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A minority of the Seminole between and remained in Florida. A separate Seminole Nation of Florida formed in After their relocation to the Indian Territory the Seminole were initially confined to the Creek Nation. There the United States allowed them to have some self-governance, but only if they adhered to the general laws of the Creek. Frustrations with these terms and the general conditions in the region led two bands of Seminole under Wild Cat and John Horse to migrate to Mexico in Originally there were twenty-four towns in this territory, which is present Seminole County in Oklahoma.

Under the Curtis Act of the Dawes Commission dissolved the Seminole government and divided its territory among approximately three thousand enrolled tribe members. The restrictions that accompanied allotment did little to protect their interests in the land. Through sale, often by fraudulent means, many Seminole families and individuals lost their land holdings. By only about 20 percent of the Seminole lands remained in Seminole hands. Of those who retained their property, a few became wealthy following the discovery of the Greater Seminole Oil Field in The policy of allotment was repealed by Congress in By the following year the Seminole had reestablished their government.

In the tribal council was reorganized to adhere to its traditional structure. Contemporary Seminole society contains fourteen matrilineal bands. Two of the bands are called "Freedmen bands," named after the former slaves who formed them. These bands structure politics and many aspects of daily life.

Each elects a chair and vice chair, who run the monthly band meeting. In addition, each band elects two representatives to serve on the Seminole Nation General Council. The Seminole tribe spoke in several related dialects of the Muskogean language family. They refer to themselves as "Red People," or "Istica-ti" in Muskogee.

What did the Seminole tribe eat? The food that the Seminole tribe ate included included wild turkeys, rabbits, deer venison , fish, turtles, and alligators.


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Their staple foods were corn, squash and beans supplemented with wild rice, mushrooms, pumpkins and plants. As time passed the Seminole began raising cattle and hogs that they acquired from Europeans. What weapons did the Seminole use? The weapons used by the Seminole included, war clubs, knives, gunstock clubs, bows and arrows, spears and axes.

The Europeans introduced muskets and then rifles. Seminole History: What happened to the Seminole tribe? The following Seminole history timeline details facts, dates and famous landmarks of the people. The Seminole timeline explains what happened to the people of their tribe.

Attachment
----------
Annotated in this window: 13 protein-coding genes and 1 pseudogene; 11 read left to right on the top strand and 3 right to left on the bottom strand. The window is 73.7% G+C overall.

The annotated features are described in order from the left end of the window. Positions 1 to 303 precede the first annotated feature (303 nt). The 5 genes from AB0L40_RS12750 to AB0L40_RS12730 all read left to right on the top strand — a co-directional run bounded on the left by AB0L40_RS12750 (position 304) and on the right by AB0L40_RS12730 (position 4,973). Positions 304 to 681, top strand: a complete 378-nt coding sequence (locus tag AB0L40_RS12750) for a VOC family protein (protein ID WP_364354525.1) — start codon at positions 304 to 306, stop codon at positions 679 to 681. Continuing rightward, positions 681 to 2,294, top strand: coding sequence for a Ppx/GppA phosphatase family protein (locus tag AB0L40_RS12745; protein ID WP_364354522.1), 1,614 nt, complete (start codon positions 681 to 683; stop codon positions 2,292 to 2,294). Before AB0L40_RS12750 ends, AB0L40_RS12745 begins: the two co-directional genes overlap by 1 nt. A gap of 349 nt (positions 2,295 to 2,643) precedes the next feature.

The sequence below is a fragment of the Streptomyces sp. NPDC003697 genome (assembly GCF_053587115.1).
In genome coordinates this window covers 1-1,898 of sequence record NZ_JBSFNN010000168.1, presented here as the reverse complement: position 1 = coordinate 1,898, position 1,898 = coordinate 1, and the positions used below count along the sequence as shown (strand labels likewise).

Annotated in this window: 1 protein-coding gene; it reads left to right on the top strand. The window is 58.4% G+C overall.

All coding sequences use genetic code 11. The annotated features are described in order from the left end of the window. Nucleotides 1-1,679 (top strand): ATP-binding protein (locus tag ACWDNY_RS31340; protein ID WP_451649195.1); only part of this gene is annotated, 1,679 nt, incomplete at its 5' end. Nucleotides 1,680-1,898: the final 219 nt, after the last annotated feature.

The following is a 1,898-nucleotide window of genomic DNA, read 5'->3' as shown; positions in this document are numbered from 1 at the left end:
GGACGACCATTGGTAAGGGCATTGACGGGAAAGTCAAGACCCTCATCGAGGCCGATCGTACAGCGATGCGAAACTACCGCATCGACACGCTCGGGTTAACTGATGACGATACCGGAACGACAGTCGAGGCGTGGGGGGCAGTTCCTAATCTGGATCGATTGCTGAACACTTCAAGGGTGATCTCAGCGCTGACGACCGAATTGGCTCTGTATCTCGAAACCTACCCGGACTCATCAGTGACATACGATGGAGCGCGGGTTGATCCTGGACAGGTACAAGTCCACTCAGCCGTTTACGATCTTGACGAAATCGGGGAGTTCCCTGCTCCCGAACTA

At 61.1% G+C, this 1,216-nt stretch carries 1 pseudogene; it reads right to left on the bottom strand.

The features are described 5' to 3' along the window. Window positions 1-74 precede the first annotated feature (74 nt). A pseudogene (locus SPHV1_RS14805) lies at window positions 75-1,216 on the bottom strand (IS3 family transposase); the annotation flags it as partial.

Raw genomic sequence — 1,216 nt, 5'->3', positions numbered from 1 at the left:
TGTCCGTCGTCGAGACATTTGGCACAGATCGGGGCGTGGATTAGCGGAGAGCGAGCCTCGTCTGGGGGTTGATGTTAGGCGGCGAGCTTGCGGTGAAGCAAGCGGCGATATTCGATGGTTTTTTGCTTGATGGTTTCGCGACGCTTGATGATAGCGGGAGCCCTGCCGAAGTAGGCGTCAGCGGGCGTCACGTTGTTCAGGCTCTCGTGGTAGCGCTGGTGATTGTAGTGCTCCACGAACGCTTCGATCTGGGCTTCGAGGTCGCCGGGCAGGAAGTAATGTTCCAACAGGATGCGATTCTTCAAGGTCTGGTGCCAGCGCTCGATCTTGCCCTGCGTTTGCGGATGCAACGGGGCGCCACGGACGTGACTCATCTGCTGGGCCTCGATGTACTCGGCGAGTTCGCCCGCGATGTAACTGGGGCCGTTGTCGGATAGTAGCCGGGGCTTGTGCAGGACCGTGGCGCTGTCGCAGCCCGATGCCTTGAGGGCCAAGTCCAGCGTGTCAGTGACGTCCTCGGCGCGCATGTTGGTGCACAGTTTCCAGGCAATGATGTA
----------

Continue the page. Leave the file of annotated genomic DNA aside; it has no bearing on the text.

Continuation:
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Seminole History Timeline Early contact with the Europeans began with their encounter with Hernando de Soto, the Spanish explorer Epidemics of smallpox and measles and inter-tribal warfare with the Cherokee and Catawba diminish the Creek populations in the late 's and 's The French and Indian Wars begin James Oglethorpe and his Georgia colonists arrived in Close contact and trade with the Europeans led to the establishment of strong cultural ties between the Creek and the newcomers Alachua, the earliest recorded Seminole town, is established The Treaty of New York, under the administration of George Washington, the Creek people ceded a significant portion of Creek lands to the US on the condition that they were allowed to live in the remaining territory Benjamin Hawkins was appointed the federal agent to the Creeks and began the 'civilizing programs' leading to the name of the Five Civilised Tribes The Creek War — erupted in Alabama and Georgia and many tribe members move south to Spanish Florida.

He was sent to Fort Moultrie on Sullivans Island, outside Charleston, South Carolina Osceola died on January 31, in mysterious circumstances The Seminole tribe was forced to surrender and required to move to Oklahoma where they were resettled in the western part of the Creek reservation. A few Seminoles remained in Florida. Dawes, to negotiate land with the Cherokee, Creek, Choctaw, Chickasaw and Seminole tribes The Dawes Rolls, or the Final Rolls of the Five Civilized Tribes, entitled an allotment of land to tribe members, in return for abolishing their governments and recognizing Federal laws The individual allotment policy of the Dawes Act was terminated by the Indian Reorganization Act Seminole History Timeline.

Seminole Tribe. This article contains interesting facts, pictures and information about the life of the Seminole Native Indian Tribe of the Southeast cultural group. Native American Indian Tribes. Site Index.